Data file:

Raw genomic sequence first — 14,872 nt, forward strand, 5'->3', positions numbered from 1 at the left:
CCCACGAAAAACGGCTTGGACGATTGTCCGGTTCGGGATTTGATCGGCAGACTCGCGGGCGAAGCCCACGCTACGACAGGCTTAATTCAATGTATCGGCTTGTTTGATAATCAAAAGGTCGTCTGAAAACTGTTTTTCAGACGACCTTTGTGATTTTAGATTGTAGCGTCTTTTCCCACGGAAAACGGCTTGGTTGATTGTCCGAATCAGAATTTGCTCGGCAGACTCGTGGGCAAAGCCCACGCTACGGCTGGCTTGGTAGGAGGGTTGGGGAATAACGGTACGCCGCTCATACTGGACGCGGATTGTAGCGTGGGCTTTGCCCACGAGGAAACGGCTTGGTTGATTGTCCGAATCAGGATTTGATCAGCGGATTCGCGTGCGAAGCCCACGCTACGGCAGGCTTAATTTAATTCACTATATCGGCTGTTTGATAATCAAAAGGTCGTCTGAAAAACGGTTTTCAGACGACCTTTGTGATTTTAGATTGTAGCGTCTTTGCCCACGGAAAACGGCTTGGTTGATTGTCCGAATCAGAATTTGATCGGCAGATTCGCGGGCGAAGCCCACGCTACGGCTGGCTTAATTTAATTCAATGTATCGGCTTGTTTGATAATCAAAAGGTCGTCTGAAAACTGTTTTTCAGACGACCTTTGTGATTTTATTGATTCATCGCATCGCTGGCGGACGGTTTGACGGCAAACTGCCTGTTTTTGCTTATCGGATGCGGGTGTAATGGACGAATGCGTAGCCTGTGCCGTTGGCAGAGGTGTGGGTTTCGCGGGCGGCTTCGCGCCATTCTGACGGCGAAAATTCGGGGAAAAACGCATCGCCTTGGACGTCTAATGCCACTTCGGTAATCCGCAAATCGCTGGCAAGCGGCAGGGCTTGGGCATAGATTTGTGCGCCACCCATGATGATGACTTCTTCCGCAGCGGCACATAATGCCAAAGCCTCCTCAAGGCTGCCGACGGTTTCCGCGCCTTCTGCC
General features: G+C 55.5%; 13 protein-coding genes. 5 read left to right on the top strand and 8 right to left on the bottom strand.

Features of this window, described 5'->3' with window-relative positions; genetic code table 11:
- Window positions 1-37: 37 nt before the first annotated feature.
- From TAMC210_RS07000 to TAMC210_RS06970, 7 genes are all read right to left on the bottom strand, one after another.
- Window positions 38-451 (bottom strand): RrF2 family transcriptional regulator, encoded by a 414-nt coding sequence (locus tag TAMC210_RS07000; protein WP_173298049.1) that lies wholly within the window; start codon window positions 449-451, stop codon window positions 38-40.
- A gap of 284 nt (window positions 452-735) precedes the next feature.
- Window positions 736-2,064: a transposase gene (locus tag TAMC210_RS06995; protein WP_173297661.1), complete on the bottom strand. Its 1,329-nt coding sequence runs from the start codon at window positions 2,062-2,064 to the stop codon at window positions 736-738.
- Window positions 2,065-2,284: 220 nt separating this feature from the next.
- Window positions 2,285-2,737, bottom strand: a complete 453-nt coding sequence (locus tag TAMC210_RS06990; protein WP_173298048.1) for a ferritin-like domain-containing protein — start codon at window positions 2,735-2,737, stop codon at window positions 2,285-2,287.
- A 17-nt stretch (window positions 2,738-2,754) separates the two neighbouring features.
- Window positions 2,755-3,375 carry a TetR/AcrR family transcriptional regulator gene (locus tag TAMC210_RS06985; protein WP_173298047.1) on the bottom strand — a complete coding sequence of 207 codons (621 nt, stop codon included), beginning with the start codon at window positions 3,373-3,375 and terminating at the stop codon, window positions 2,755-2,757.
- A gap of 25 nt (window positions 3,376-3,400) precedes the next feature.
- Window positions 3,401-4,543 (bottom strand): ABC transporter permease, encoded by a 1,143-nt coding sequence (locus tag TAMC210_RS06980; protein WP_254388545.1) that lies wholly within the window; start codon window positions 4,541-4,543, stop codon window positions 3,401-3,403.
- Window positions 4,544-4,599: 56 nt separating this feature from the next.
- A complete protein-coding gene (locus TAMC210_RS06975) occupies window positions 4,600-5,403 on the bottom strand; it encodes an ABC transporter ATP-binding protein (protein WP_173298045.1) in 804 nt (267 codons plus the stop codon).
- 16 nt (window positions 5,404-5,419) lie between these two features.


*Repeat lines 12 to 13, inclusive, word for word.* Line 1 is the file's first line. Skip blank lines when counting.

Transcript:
- A 17-nt stretch (window positions 2,738-2,754) separates the two neighbouring features.
- Window positions 2,755-3,375 carry a TetR/AcrR family transcriptional regulator gene (locus tag TAMC210_RS06985; protein WP_173298047.1) on the bottom strand — a complete coding sequence of 207 codons (621 nt, stop codon included), beginning with the start codon at window positions 3,373-3,375 and terminating at the stop codon, window positions 2,755-2,757.